What is your time worth? How much money do you need to keep food on your table and pay your rent? What is your pricetag?
Ideally, these are questions we illustrators need to be able to answer. If you don't have any of the answers, I suggest putting some thought into the matter. Some folks will arrive at specific figures for specific types of jobs. Others, will have a range of numbers in mind. These prices don't necessarily have to be rigid. Indeed, they can be quite situational, but at the very least you need to have a mental starting point for calculating a price when asked.
So how do you go about knowing what's worth what? One of my first stops has always been the Graphic Artists Guild Handbook: Pricing and Ethical Guidelines (a book I highly recommend owning if you are in the field or want to hire someone from the field). Sometimes you'll hear this referred to as the "GAG book" or the "PEGs." While not a complete list of the variety of jobs out there and their respective average fees, it is an excellent place to start. At the very least, you're libel to find a job that's similar to what you're doing and can extrapolate a fair price for your specific project.
Be warned, however, it has been my experience that the prices listed inside this book are a bit higher than I typically get paid. Such is life. The GAG book is not a rulebook. It states this fact in its title. It is a series of guidelines. So, don't be surprised should the negotiations trend lower.
The second thing I look at when coming up with a price is my own experience. After illustrating full-time for ten years, I have some familiarity with the rates in the illustration genres I've worked in. I have a pretty good idea what a given job in these fields pay. Once again, there are times when some extrapolation is necessary, but the numbers from the past can help inform the numbers of the future.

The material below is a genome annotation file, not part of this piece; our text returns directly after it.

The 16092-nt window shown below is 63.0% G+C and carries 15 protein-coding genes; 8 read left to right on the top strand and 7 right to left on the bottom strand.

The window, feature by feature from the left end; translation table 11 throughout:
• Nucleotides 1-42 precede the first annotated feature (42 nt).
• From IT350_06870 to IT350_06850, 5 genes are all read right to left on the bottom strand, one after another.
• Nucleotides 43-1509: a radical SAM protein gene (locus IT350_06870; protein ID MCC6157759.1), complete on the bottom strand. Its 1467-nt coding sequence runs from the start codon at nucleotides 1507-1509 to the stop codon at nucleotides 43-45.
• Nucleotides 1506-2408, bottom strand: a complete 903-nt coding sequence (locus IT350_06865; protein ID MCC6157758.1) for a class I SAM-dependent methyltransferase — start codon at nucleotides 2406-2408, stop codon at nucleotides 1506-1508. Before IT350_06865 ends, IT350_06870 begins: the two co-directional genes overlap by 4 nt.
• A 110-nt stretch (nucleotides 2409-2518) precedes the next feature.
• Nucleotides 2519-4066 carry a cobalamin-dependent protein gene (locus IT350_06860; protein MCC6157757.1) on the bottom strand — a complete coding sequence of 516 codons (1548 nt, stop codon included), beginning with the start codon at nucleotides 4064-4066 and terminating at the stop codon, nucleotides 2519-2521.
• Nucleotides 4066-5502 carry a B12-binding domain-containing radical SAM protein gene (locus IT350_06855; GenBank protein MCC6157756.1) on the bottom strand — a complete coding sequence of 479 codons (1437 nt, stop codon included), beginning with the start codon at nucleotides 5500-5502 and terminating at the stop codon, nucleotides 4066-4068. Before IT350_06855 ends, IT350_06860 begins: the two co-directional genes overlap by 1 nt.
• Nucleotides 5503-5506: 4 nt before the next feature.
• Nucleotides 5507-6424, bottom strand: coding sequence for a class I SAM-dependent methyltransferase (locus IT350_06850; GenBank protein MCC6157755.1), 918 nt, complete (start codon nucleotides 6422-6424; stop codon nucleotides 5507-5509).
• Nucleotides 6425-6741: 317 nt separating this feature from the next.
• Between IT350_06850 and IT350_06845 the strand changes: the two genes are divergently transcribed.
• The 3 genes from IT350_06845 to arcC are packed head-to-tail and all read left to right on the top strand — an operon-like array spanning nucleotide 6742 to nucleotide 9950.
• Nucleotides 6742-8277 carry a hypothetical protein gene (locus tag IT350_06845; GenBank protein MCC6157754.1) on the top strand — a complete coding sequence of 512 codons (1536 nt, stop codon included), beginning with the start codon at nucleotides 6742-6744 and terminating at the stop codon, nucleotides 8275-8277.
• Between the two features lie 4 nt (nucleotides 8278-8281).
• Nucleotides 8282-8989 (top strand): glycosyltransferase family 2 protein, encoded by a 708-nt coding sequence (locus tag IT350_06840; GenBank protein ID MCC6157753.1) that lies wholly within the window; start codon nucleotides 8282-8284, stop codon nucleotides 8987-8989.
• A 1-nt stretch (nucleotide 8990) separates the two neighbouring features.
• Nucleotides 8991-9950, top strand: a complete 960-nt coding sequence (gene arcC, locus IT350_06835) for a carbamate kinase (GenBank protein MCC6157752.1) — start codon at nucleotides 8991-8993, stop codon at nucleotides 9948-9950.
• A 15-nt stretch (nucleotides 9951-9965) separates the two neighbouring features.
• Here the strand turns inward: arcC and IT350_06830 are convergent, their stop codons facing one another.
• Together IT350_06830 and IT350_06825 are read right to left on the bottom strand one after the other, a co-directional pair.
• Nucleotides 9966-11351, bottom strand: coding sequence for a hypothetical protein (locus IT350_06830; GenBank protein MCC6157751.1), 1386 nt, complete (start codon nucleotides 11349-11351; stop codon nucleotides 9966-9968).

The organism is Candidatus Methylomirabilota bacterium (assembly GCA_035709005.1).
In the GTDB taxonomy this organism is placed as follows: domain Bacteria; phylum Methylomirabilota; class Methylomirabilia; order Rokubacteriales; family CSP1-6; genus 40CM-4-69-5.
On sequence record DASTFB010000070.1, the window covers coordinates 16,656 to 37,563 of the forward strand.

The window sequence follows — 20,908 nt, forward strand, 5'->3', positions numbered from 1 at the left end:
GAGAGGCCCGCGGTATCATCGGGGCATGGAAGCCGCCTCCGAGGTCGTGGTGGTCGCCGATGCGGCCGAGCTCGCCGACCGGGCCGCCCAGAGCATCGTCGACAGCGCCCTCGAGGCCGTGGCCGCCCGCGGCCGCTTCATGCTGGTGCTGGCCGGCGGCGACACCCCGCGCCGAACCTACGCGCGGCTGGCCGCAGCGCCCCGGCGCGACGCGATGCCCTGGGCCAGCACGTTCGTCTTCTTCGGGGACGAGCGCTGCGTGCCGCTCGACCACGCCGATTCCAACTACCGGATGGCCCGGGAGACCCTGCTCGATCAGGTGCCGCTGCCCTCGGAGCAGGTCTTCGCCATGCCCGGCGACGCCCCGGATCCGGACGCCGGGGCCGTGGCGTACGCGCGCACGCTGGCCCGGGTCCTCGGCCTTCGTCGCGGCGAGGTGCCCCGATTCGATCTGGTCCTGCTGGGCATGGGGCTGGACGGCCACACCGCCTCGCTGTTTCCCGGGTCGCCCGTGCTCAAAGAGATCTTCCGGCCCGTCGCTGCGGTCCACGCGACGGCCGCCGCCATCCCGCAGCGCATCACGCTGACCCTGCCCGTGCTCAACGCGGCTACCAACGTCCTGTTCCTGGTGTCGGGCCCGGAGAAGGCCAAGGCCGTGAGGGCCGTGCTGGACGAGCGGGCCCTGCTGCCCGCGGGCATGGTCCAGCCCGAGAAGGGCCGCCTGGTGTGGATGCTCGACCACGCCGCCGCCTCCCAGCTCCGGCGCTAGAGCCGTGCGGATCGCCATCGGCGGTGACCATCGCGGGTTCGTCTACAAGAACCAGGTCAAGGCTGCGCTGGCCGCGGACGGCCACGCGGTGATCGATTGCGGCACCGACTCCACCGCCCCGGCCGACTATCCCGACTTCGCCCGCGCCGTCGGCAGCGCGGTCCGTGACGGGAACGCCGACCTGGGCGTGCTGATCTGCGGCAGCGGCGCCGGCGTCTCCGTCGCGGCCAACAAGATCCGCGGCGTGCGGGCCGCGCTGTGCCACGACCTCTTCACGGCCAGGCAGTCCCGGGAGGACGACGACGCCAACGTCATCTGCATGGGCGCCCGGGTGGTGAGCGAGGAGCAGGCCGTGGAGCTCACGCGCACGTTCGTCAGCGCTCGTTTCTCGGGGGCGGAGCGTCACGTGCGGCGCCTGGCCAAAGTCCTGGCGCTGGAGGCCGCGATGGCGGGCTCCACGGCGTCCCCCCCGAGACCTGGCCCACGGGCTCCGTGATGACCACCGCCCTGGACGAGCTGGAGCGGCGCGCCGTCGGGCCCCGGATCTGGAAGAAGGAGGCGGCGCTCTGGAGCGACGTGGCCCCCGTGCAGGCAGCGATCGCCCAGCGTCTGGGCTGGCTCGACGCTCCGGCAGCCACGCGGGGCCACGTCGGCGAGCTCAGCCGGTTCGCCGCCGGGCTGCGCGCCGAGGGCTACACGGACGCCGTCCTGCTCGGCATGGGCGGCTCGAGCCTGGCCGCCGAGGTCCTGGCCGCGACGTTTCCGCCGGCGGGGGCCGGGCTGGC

"But what if I don't have that kind of experience?" you inevitably ask. That's where the third thing comes into play: your fellow illustrators. Chances are that if you are an illustrator, you know other illustrators. At least one of these other illustrators will be willing to share information on prices. It's been my experience that it'll be more than one. Most of the illustrators I know will tell you the straight dope on what a given job paid them (depressing as it sometimes is). Your fellow illustrators are a valuable resource. Tap that resource.
Another way in which your network of illustrator friends and acquaintances is useful is when you're offered a job outside of your typical genre. Oftentimes different parts of the illustration world have vastly different fees and knowing illustrators who work in those different parts of the field can be invaluable. At the very least, it's possible that someone you know can refer you to someone else who can help you out.
Anyway, after taking those three things into account, you can start to settle on a ballpark figure. But we're not done. You see, there are a few more things to ask yourself. First off, how demanding is the job being offered? Does it require you to go well above and beyond your normal call of duty? What are the deadlines? How are these deadlines going to affect your personal life? For that matter, what is your schedule to begin with? Do you have the time for the job? The answers to these questions (and others you'll invariably come up with on your own) will undoubtedly have an affect on what you feel is a fair price. Consider these factors carefully.
I would hope that after pondering all of the questions and the information you've collected that you can arrive at a price. How firm you want to be on that price is up to you. It depends on what you're willing to live with, and how much of a hit you're willing to take.
Before I go, I want to mention one more thing: whatever price you quote, don't undersell yourself. While there are many out there who may overcharge, I think there are just as many (if not more) who will accept less than is fair. While there may be a variety of factors that lead to this (lack of self-esteem, financial necessity, desperation), I beg you to tread carefully. Though it is important to be realistic about your prices (for example, I can't command the fees that Michael Whelan can), don't settle for less than you're worth, either.